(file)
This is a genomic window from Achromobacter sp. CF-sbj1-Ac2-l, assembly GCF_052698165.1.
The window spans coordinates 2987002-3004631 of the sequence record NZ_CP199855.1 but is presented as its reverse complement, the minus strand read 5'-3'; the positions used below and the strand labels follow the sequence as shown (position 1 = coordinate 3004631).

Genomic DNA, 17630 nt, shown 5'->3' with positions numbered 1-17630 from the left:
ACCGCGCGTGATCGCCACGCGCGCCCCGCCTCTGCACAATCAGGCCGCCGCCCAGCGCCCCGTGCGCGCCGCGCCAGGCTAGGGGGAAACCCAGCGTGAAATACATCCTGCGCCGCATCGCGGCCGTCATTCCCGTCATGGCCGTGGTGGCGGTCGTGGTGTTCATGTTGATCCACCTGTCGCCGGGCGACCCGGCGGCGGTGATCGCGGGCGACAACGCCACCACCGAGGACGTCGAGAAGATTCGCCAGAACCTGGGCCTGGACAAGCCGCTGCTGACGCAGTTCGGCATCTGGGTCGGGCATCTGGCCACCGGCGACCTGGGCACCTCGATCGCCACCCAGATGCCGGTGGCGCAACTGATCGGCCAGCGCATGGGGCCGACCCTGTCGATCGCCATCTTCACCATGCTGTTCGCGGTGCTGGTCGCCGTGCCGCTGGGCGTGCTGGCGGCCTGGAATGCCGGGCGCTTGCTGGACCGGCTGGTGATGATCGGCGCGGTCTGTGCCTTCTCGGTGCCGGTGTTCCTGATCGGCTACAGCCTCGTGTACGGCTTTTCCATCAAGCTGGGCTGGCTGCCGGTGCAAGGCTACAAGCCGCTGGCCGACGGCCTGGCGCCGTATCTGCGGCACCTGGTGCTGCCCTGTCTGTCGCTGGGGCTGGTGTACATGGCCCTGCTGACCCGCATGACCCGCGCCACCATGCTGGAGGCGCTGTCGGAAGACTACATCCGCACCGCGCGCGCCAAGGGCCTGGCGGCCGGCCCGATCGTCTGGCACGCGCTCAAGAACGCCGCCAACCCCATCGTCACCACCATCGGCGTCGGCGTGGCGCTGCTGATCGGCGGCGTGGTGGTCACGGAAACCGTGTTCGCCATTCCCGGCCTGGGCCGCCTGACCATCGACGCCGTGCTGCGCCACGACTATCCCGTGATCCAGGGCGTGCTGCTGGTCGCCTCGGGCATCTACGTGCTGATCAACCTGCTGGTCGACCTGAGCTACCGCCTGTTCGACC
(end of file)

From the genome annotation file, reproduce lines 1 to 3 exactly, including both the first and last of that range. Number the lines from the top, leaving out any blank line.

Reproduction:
This is a genomic window from Achromobacter sp. CF-sbj1-Ac2-l, assembly GCF_052698165.1.
The window spans coordinates 2987002-3004631 of the sequence record NZ_CP199855.1 but is presented as its reverse complement, the minus strand read 5'-3'; the positions used below and the strand labels follow the sequence as shown (position 1 = coordinate 3004631).

Genomic DNA, 17630 nt, shown 5'->3' with positions numbered 1-17630 from the left: